There is also the recently concluded consultation by the Department for Digital, Culture, Media and Sport (DCMS) into the effectiveness of existing provisions in the GDPR that enable individuals to ask certain non-profit bodies to take action on their behalf for data law breaches, including bringing court claims. Significantly, that review is also looking at whether to introduce a form of ‘opt-out’ rule enabling non-profits to take action on behalf of individuals without their consent. The DCMS’s report is expected late-November.
While there is clearly momentum behind data-related collective claims, there remain unanswered questions that may be hurdles in the way of prospective claimant groups, including whether a claimant class can include data subjects outside the jurisdiction, the possibility of using sub-classes for different damage claims, the effect of mass claims on limitation periods and the need to demonstrate causation between a data controller’s errors and the damage claimed. The law on what measure of damages may apply in different cases also remains nascent; will more be payable by the defendant data controller when data is unlawfully hacked (and sold) by a third party or when data is unlawfully exploited by the data controller themselves?
Mass claims for data breaches: if Lloyd v Google doesn’t open the floodgates then perhaps the DCMS will?
The DPA 2018 (under s187) already allows ‘representative actions’ whereby individuals can ask certain non-profit organisations to complain to the ICO on their behalf about a data controller or processor, represent them in court when seeking to resolve those complaints and bring court claims against organisations for data breaches.
The DCMS has recently consulted on the effectiveness of the existing provisions, acknowledging that to date the take-up under the existing regime is “quite low”.
Significantly, the review will also consider introducing a form of ‘opt-out’ rule enabling non-profit organisations to take action for breaches of individuals’ data rights without affected individuals’ consent or the need for claimants to meet the strict “same interest” test needed in Google-style cases under the CPR. The importance of this change, particularly in terms of bringing mass compensation claims in the courts and the consequential risks for large data controllers (and the (dis) incentives this may bring for more innovative uses of data), is difficult to underestimate.
Where English law goes on this will be of real interest to data controller organisations and individuals wishing to give effect to their data privacy rights (and claimant law firms and funders looking to bring mass claims). If the DPA 2018 rules are changed, even if the Supreme Court rules against the Google decision, data controllers may still face the risk of ‘opt-out’ mass claims for data breaches against them in the future.
The DCMS consultation period ended on 22 October 2020. The government must report to Parliament on the s.187 DPA 2018 provisions by 25 November 2020.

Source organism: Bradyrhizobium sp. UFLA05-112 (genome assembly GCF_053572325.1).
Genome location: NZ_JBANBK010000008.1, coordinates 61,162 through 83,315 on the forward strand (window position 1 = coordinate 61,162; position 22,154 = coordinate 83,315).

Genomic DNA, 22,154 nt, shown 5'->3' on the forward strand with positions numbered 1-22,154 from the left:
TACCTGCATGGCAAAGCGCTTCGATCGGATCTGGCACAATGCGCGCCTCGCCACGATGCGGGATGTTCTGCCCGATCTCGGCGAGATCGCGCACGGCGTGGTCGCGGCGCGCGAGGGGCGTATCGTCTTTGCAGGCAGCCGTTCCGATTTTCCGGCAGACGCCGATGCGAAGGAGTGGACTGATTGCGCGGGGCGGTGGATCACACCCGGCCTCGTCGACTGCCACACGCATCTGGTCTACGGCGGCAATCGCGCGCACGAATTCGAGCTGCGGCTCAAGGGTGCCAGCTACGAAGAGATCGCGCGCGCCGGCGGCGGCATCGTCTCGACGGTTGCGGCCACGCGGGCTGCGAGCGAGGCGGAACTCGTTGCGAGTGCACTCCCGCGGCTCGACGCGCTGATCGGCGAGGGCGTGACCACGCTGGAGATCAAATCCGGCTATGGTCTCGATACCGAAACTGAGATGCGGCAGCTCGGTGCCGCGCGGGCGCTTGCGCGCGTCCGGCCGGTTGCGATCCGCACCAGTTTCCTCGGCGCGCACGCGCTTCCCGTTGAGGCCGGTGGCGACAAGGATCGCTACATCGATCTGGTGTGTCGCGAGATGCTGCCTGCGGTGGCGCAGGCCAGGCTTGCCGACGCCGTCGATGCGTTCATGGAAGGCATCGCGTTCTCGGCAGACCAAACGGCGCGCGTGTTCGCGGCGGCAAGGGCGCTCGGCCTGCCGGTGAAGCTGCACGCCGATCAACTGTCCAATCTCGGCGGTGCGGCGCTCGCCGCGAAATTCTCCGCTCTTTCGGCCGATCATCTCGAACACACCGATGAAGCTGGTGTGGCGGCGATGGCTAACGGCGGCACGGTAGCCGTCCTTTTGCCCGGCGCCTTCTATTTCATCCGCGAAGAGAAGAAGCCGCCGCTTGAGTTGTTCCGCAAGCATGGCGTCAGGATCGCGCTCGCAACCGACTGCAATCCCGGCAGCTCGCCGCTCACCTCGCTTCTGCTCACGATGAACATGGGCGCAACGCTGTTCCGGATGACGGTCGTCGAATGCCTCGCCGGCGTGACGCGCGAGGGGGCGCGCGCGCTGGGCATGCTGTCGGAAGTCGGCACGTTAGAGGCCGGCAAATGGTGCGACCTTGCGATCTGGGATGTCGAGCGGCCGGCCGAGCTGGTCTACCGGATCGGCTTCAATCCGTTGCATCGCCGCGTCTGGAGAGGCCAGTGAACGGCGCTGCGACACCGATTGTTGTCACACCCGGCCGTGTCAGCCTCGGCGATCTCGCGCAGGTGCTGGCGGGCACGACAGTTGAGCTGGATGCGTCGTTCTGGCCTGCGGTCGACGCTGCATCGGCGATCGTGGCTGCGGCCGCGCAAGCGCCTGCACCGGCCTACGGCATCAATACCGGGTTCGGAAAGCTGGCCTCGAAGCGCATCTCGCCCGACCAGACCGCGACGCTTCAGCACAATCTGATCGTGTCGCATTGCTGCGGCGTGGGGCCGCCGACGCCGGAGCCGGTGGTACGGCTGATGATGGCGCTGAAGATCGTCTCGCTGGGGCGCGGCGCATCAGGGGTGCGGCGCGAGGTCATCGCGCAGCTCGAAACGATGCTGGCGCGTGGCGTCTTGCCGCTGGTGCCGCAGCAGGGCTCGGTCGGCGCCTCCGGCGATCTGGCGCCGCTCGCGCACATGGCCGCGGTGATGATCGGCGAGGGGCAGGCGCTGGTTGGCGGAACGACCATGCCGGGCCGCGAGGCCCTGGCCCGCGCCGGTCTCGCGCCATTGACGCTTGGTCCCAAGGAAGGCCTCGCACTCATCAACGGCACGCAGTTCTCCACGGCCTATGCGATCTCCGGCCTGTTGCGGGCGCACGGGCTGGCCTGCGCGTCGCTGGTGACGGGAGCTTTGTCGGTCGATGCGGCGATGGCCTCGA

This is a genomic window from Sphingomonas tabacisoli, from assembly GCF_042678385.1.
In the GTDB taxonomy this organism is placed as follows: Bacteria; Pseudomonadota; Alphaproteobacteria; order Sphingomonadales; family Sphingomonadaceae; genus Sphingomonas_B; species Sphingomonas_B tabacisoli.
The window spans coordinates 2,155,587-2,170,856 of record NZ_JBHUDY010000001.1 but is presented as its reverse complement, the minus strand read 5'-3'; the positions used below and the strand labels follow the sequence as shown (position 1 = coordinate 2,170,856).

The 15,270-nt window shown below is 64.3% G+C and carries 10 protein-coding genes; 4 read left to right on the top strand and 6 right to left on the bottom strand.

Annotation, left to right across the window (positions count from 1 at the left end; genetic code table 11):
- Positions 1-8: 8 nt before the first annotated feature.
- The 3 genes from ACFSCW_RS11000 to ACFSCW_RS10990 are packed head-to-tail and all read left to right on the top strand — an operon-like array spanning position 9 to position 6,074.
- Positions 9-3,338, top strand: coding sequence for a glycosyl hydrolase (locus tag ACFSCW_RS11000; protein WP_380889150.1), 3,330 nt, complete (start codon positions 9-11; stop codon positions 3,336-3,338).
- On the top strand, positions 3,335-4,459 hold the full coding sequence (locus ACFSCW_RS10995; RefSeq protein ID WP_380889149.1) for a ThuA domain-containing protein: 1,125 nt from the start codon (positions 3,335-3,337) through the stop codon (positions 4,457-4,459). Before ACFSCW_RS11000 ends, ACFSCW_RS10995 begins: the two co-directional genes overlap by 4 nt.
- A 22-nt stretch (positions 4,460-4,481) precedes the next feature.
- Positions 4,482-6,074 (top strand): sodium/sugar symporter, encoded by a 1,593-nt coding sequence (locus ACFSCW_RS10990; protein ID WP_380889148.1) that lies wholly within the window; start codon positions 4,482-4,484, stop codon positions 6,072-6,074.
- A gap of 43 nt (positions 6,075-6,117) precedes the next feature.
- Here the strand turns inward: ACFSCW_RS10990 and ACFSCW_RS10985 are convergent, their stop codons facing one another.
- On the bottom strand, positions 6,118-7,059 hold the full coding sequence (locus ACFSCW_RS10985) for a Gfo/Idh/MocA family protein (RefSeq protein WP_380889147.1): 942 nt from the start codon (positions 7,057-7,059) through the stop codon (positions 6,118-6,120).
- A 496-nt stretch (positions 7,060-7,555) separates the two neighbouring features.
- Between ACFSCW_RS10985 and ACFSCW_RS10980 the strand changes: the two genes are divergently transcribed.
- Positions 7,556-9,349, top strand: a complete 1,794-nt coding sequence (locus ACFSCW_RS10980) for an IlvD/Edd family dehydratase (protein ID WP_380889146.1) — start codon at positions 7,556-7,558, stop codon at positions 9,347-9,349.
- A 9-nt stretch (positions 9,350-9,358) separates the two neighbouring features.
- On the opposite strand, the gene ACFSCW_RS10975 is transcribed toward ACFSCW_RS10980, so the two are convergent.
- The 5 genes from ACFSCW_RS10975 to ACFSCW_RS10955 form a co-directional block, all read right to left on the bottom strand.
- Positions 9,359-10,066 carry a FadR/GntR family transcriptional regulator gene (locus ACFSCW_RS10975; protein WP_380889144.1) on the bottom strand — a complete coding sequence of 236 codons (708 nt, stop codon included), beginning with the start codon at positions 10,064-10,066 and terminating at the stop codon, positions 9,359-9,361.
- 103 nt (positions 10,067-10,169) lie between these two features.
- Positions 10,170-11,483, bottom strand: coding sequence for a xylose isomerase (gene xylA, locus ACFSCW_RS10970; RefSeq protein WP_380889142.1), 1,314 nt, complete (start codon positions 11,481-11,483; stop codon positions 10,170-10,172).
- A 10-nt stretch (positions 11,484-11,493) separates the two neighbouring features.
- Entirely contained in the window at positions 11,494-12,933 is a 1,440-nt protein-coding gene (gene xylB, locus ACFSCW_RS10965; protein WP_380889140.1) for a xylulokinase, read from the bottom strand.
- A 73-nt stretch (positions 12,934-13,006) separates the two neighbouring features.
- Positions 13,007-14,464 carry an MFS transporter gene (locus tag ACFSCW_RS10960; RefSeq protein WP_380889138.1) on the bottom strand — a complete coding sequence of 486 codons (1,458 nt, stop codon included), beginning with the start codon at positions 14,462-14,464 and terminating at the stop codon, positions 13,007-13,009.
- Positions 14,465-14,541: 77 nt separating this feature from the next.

See Slaughter and May’s digital blog The Lens for future updates on the outcome of the DCMS consultation.
There are clearly many reasons to watch this space in the coming months and see how this area of law develops. In the meantime, organisations should ensure litigation risk is accurately factored into their data privacy risk management frameworks. Practical steps to reduce and mitigate the risk of litigation include:
- Know what data is being processed or retained (and why): Keeping personal data for longer than is necessary is not only a breach of the GDPR and DPA 2018 but also a sure way to increase an organisation’s liability in the event of a cyber-attack or rogue employee incident. Likewise, using data in a way that is inconsistent with data subjects’ expectations (or privacy notices) is likely to increase the risk of challenge.
- Insurance: Consider insuring against cyber and data risks or checking that existing policies cover the additional risk of related civil litigation and provide access to the necessary external support. Organisations should be clear on the implications of this for their risk and governance strategies and how it will work in practice, including agreeing with insurers pre-approved experts to call on.
- Learn lessons: Failure to act on past audits or reports (internal or external) is likely to provide unhelpful (and disclosable) material in the event of ICO investigation or litigation. When the ICO fined the owners of Dixons and Currys PC World £500,000, the highest amount possible under the old DPA 1998, it relied heavily on a report produced before the data breach in question by an external information security consultancy. Likewise, the absence of past incidents was a mitigating factor in the recent British Airways decision.
- Incident handling: The initial response and immediate customer handling of any data breach or incident will be key in terms of the organisation’s exposure to follow-on litigation. Legal advice should be sought for the preparation of, and reliance on, internal policies around document creation, customer handling and privilege. Internal co-ordination will help with avoiding self-incrimination and ensuring communications with regulators and other third parties are aligned before being distributed.
- Cooperation vs. self-incrimination: Co-operating with relevant regulators in the event of a breach would usually be encouraged but it is important to ensure material created as part of this process – such as internal forensic reports – is not itself later used against the data controller in follow-on litigation.